Buying Status or Acquiring Knowledge?
Degree valuation is largely artificial, because it is tacked to the selectivity of university admissions first and foremost, and subsequently to brand names and the research program they represent — even though neither has any direct correlation with individual learning outcomes, education quality, or practical skill development.If students who graduate from highly-selective, research-driven universities make more, it does not necessarily follow that they are contributing more in terms of productivity or intellectual capital — merely that the degrees they purchased opened more gilded doors.
Even as observers hoped that disruptive technology might democratize education through Massive Open Online Courses (MOOCs) and online education, the reality has yet to catch up. Some institutions have extended their brand-name to online portals (Rutgers has offered various online degrees since 1999) without any associated discount; MIT and Harvard are all but driving the MOOC bandwagon, but such free courses cannot apply to a degree program.
Holding schools more accountable for measurable, practical outcomes would do more for cost (and especially value) management than any combination of public and private financing initiatives. Additionally, it would prove once and for all whether online learning can compete head-to-head with traditional classroom models.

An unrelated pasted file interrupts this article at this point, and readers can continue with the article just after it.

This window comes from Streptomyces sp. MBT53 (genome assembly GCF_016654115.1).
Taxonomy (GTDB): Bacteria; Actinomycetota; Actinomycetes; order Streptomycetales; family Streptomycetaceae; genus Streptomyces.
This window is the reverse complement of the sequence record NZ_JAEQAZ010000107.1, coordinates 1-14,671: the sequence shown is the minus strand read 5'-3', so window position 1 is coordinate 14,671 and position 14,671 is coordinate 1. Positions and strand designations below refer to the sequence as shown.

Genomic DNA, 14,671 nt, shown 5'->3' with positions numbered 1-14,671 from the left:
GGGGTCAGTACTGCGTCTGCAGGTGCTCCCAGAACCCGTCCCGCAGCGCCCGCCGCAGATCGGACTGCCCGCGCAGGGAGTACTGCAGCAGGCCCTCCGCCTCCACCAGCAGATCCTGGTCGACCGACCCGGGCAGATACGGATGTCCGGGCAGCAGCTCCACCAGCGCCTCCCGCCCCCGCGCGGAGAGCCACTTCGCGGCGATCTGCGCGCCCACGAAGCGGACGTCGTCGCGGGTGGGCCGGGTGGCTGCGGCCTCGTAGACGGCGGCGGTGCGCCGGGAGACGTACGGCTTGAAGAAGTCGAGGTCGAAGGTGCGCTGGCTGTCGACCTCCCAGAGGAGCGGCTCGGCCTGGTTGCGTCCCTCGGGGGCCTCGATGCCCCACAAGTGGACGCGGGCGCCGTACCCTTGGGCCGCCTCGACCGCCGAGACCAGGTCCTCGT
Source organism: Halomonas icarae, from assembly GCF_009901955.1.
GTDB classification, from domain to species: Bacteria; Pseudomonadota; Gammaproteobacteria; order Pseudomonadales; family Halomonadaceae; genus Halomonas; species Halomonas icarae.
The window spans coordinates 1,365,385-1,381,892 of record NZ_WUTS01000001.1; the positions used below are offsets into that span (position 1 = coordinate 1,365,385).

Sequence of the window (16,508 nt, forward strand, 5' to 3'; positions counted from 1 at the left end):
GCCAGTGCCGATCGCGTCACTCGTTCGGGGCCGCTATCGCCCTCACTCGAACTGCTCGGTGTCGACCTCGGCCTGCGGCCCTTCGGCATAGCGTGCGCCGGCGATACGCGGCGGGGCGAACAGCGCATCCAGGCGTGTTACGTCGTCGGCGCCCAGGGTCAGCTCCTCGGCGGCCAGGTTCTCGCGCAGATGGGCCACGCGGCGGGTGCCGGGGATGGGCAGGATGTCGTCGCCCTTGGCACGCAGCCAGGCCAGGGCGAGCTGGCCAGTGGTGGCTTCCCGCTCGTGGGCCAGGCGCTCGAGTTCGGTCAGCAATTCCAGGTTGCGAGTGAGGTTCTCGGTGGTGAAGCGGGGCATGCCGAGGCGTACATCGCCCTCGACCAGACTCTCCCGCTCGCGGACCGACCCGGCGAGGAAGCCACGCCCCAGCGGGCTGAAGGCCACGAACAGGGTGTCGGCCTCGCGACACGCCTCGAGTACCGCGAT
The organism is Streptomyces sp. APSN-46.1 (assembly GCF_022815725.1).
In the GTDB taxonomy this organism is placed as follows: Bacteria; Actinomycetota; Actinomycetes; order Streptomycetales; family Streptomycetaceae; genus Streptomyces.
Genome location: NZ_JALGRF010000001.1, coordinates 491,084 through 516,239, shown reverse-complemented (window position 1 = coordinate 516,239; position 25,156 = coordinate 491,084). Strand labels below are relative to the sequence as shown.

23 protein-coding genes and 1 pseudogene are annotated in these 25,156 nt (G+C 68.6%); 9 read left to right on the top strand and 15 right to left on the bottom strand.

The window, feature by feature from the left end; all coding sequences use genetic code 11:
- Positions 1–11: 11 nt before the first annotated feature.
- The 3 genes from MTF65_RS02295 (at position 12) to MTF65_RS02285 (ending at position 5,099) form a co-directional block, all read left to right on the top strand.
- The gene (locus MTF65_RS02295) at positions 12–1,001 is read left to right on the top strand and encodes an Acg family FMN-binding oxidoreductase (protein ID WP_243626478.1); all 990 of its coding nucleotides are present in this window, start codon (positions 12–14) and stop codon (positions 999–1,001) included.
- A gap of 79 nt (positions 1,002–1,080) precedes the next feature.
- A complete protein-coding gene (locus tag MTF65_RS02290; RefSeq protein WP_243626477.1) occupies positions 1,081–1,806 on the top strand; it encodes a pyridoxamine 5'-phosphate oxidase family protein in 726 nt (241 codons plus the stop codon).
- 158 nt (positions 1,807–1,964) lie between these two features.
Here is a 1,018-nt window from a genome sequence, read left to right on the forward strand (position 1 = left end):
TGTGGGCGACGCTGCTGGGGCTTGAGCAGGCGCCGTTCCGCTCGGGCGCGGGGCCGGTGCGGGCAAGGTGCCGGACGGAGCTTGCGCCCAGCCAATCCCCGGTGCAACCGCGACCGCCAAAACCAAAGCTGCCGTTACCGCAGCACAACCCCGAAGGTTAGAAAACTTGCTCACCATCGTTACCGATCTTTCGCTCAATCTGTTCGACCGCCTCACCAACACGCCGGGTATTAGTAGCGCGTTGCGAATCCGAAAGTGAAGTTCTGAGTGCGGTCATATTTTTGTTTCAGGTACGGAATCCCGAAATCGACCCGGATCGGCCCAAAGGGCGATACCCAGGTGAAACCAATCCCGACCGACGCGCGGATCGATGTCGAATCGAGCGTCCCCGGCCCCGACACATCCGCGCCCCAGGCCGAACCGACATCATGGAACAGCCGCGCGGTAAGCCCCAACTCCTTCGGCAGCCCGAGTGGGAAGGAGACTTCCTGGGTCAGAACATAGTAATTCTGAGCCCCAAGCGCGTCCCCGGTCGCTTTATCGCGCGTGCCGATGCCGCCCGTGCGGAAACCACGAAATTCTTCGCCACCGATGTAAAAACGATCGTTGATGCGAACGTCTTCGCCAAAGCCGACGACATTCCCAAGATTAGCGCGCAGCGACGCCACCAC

Ready for the Real World
There was a time when apprenticeships and trade schools were the norm, and the university setting was reserved for intellectuals and researchers. Changing that model is not a bad thing, but simply requiring a degree—any degree—as a standard prerequisite to employment is not practical, efficient, or affordable.
A modern education does not remain so for long. In as little as a few years, depending on the industry, the ‘facts’ one learned in college could be outdated to the point of uselessness by virtue of changing technology and scientific advancement. In terms of longevity, then, college degrees take longer to pay off than they do to ‘expire.’
Further discrimination between vocational training (of the sort often found in community colleges), advanced academics (most bachelor degrees), and research (for many students and tenured professors, a career in itself, rather than a means to an end) should also allow universities to better compete by matching missions, instead of being everything to everyone. At least it would give students a clearer idea of what they are buying: what degree, instead of a degree.
Currently, there is no reliable way to determine what a given graduate took away from his or her time in college; except, of course, for a document proving commencement. How can we confidently claim one MBA program is better than another without having a set of standards to measure student performance? How can we associate academic quality with a research university whose classes are overwhelmingly taught by graduate students?
Without standards, we can’t — we just cling to assumptions.
The modern university model hasn't changed much in its structure from the earliest examples of mixing research with higher education. What society — and the modern economy — expect from these institutions has changed fundamentally. Bridging that divide is critical to any sustainable cost-management program.
Bringing the university system in line with reality doesn’t mean compromising on quality; it just requires proving that quality still exists in economic terms.